As western Nunavut caribou herds nosedive, Taloyoak seeks land protection
“We don’t want to see any (mining) exploration on the Boothia Peninsula”
(Updated, Oct. 8)
CAMBRIDGE BAY—The Spence Bay Hunters and Trappers Association of Taloyoak wants to protect the Boothia Peninsula in Nunavut’s Kitikmeot region from development.
“We don’t want to see any [mineral] exploration on the Boothia Peninsula,” said Joe Ashevak of the HTA at this week’s annual general meeting of the Kitikmeot Regional Wildlife Board.
That’s so the caribou can thrive there as they used to in the past, he said.
“The caribou population is in decline because of exploration,” Ashevak said.
His community of about 1,000 would rather invest in tourism, he said.
Taloyoak also wants to proceed with a cut-and-wrap facility for fish and meat, which it says would be “similar [to], but smaller” than Kitikmeot Foods’ operation in Cambridge Bay, Ashevak said.
Taloyoak’s ambition is to create an Indigenous Protected and Conserved Area, or IPCA.
According to online information from the federal government on Indigenous leadership and funding, an IPCA aims to safeguard Indigenous rights, including “the right to exercise free prior and informed consent, while also maintaining biodiversity, and securing a space where communities can actively practice Indigenous ways of life.”
It’s a goal that Ashevak said the World Wildlife Fund and its senior advisor Paul Okalik, who served as Nunavut’s first premier, have encouraged the community to advance toward.
But there’s also a promising diamond exploration property near Taloyoak.
The Stein diamond project is located 85 kilometres northwest of the community, and if the IPCA goes ahead, the development of this project will be stopped in its tracks.
Yet there’s a challenge facing the IPCA: the Kitikmeot Inuit Association, which represents Inuit in five western Nunavut communities, says that about 12 per cent of land that the HTA wants to protect is Inuit-owned land, so it’s owned by all KIA beneficiaries.
Because of the potential socio-economic impact on the region, Fred Pedersen, the KIA’s communications and planning manager, told Ashevak at the wildlife board’s AGM that the KIA wants more information before throwing support to the IPCA.
The association wants to know whether the federal government would be willing to exchange the Inuit-owned lands in a future IPCA for other Crown lands in the Kitikmeot region, Pedersen said.
The development-friendly KIA said previously that it wouldn’t support the draft Nunavut Land Use Plan. That’s because this plan, which is intended to guide resource use and development within the Nunavut Settlement Area, could prevent Inuit in western Nunavut from pursuing mining on their Inuit-owned lands.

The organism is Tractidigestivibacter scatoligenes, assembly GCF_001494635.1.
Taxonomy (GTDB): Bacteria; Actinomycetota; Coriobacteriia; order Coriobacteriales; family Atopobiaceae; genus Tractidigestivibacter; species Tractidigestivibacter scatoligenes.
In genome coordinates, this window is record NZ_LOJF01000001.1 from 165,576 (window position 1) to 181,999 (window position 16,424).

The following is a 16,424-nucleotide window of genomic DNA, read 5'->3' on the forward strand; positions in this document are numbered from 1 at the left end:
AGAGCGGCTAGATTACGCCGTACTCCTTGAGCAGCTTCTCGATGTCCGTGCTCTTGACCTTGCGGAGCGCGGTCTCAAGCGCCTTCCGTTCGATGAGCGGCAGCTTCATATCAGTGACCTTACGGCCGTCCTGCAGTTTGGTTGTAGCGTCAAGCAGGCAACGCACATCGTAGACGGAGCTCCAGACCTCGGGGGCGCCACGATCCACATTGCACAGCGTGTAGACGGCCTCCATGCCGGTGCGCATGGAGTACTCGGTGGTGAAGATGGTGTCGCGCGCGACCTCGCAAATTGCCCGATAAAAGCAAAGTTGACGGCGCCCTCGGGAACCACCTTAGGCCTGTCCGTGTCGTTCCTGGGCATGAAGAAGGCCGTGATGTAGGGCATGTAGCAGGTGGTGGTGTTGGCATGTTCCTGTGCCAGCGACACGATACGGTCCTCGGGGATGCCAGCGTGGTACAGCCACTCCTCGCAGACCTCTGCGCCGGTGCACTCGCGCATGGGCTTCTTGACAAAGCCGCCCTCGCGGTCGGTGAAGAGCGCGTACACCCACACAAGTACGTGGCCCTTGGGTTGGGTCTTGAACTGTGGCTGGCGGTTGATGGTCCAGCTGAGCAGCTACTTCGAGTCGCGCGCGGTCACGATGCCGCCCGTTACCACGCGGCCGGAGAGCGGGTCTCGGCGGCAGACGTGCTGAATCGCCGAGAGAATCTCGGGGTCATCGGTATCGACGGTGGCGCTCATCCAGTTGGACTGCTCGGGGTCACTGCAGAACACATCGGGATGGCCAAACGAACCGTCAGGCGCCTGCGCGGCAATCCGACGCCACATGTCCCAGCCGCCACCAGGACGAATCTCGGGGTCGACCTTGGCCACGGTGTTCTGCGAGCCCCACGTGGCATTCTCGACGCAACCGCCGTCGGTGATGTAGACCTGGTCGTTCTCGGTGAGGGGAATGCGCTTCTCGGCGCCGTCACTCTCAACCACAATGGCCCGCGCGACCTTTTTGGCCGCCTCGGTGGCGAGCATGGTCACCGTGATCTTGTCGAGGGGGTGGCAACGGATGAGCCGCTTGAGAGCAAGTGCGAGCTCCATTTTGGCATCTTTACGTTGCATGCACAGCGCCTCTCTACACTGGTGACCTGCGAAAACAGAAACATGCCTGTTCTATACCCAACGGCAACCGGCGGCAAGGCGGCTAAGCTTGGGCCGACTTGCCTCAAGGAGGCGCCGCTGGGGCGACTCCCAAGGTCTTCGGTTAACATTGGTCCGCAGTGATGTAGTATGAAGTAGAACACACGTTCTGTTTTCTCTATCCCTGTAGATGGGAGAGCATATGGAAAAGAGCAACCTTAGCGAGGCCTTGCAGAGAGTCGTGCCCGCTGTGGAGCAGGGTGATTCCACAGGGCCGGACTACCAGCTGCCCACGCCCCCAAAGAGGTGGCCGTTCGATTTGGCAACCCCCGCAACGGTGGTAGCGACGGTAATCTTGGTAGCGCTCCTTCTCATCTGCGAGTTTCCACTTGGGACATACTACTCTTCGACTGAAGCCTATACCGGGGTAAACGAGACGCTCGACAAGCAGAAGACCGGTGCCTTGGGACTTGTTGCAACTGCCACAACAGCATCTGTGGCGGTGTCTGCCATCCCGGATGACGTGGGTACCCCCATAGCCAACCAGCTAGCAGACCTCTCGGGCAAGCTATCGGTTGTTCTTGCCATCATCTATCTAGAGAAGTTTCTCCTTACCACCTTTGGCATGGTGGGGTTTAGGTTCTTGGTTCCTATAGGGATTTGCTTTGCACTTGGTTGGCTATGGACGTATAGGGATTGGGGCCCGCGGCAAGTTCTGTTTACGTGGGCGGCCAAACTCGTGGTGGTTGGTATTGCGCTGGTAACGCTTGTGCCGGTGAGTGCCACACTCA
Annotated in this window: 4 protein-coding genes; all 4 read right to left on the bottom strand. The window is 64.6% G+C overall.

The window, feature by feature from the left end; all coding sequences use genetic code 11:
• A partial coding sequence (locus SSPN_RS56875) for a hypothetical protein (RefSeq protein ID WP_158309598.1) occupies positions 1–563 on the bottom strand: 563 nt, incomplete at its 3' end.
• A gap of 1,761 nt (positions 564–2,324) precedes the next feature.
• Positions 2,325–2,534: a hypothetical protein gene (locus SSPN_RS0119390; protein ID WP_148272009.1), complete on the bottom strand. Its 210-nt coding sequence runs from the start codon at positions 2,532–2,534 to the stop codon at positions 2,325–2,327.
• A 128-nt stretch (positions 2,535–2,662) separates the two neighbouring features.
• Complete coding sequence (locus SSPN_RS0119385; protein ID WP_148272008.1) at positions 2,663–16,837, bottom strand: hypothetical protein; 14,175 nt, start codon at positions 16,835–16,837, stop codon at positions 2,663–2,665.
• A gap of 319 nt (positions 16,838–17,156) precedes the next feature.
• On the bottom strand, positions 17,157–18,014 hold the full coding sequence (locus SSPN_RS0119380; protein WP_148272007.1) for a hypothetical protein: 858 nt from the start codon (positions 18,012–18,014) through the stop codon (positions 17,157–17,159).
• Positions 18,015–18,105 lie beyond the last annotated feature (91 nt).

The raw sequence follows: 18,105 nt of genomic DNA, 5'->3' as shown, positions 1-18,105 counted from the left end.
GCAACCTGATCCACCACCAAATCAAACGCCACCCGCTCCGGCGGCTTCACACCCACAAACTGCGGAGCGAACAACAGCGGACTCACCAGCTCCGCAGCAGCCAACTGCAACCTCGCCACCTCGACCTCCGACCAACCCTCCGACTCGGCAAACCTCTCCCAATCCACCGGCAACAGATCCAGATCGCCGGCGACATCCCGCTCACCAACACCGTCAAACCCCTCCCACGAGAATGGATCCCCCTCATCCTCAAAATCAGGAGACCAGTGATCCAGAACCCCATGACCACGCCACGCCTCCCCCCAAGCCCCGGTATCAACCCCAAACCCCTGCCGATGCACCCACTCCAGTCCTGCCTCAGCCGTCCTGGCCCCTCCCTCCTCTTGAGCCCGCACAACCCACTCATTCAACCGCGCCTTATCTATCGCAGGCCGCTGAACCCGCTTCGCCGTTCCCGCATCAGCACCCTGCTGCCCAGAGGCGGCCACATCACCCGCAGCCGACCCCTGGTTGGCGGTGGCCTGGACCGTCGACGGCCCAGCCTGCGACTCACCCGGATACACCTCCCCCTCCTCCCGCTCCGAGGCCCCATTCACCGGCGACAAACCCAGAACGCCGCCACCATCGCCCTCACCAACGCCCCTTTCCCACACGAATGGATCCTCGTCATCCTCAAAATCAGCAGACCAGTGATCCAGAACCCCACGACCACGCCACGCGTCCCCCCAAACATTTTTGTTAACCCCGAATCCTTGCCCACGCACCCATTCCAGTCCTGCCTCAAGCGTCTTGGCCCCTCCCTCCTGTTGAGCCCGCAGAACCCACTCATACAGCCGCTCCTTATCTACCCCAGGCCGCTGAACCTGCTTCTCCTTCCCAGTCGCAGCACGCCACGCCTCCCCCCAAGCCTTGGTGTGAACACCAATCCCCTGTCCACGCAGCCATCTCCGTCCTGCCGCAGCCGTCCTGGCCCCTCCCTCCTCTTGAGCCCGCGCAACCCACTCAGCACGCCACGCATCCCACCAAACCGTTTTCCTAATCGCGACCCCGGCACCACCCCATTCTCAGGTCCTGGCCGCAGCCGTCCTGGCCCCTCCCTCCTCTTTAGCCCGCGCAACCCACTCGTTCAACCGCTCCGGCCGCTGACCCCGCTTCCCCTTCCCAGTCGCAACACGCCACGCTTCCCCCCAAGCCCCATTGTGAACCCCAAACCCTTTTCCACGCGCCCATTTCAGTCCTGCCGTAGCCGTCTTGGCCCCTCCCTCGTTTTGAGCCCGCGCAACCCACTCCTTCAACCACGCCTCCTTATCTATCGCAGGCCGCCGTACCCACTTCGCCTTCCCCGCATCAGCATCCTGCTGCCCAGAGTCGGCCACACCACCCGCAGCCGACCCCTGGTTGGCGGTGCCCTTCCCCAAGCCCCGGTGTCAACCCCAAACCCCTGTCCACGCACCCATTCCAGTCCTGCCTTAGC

Pedersen said the KIA plans to send representatives from the KIA’s lands department, including its director, Geoff Clark, and its new senior advisor, Peter Taptuna, a former premier of Nunavut, to Taloyoak later this year to discuss the IPCA.
The idea for a conservation area around Taloyoak comes as the populations of three caribou herds in the Kitikmeot region are in free fall.
A report that the Government of Nunavut delivered to the wildlife board on Wednesday said:
- The Bluenose East caribou herd continues to decline, to roughly 19,000, down from its 2015 population of about 38,000.
- The Bathurst caribou herd has shown “no sign of recovery” and a continued decline from close to half a million caribou in the 1980s to the current estimate of about 8,200, down from an estimated 19,700 in 2015.
- The Dolphin and Union caribou herd has undergone a decline of 34 per cent in eight years (4.2 per cent annually on average) from the 2007 population of about 27,800: the October 2018 assessment also showed a “continued significant decline.”
At the wildlife meeting, participants also discussed various measures to stop the herds’ declines, including reductions or eliminations of harvest quotas.
(An earlier version of this story stated Indigenous organizations and governments can apply for funds from the Canada Nature Fund for an IPCA until Jan. 31. That is incorrect: the 2019 deadline closed this past January.)